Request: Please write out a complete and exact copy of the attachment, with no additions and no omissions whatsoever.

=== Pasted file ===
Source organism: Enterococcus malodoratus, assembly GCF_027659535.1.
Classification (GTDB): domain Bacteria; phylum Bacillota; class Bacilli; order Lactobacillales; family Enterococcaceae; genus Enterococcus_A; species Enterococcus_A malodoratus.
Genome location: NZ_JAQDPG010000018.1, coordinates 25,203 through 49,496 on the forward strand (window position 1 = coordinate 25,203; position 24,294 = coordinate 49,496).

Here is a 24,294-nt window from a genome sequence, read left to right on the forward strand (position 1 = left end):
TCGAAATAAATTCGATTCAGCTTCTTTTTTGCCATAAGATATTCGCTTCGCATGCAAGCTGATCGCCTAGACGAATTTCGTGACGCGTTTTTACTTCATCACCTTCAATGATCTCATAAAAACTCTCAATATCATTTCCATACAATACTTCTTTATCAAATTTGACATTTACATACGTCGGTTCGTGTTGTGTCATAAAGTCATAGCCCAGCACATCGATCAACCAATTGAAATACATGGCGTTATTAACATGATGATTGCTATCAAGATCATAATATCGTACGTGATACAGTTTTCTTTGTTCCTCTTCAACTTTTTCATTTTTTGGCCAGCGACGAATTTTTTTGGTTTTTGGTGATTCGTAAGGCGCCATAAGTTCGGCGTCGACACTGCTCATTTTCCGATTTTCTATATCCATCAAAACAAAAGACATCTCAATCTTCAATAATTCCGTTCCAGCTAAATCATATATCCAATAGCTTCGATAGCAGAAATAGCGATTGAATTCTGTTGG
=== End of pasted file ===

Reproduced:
Source organism: Enterococcus malodoratus, assembly GCF_027659535.1.
Classification (GTDB): domain Bacteria; phylum Bacillota; class Bacilli; order Lactobacillales; family Enterococcaceae; genus Enterococcus_A; species Enterococcus_A malodoratus.
Genome location: NZ_JAQDPG010000018.1, coordinates 25,203 through 49,496 on the forward strand (window position 1 = coordinate 25,203; position 24,294 = coordinate 49,496).

Here is a 24,294-nt window from a genome sequence, read left to right on the forward strand (position 1 = left end):
TCGAAATAAATTCGATTCAGCTTCTTTTTTGCCATAAGATATTCGCTTCGCATGCAAGCTGATCGCCTAGACGAATTTCGTGACGCGTTTTTACTTCATCACCTTCAATGATCTCATAAAAACTCTCAATATCATTTCCATACAATACTTCTTTATCAAATTTGACATTTACATACGTCGGTTCGTGTTGTGTCATAAAGTCATAGCCCAGCACATCGATCAACCAATTGAAATACATGGCGTTATTAACATGATGATTGCTATCAAGATCATAATATCGTACGTGATACAGTTTTCTTTGTTCCTCTTCAACTTTTTCATTTTTTGGCCAGCGACGAATTTTTTTGGTTTTTGGTGATTCGTAAGGCGCCATAAGTTCGGCGTCGACACTGCTCATTTTCCGATTTTCTATATCCATCAAAACAAAAGACATCTCAATCTTCAATAATTCCGTTCCAGCTAAATCATATATCCAATAGCTTCGATAGCAGAAATAGCGATTGAATTCTGTTGG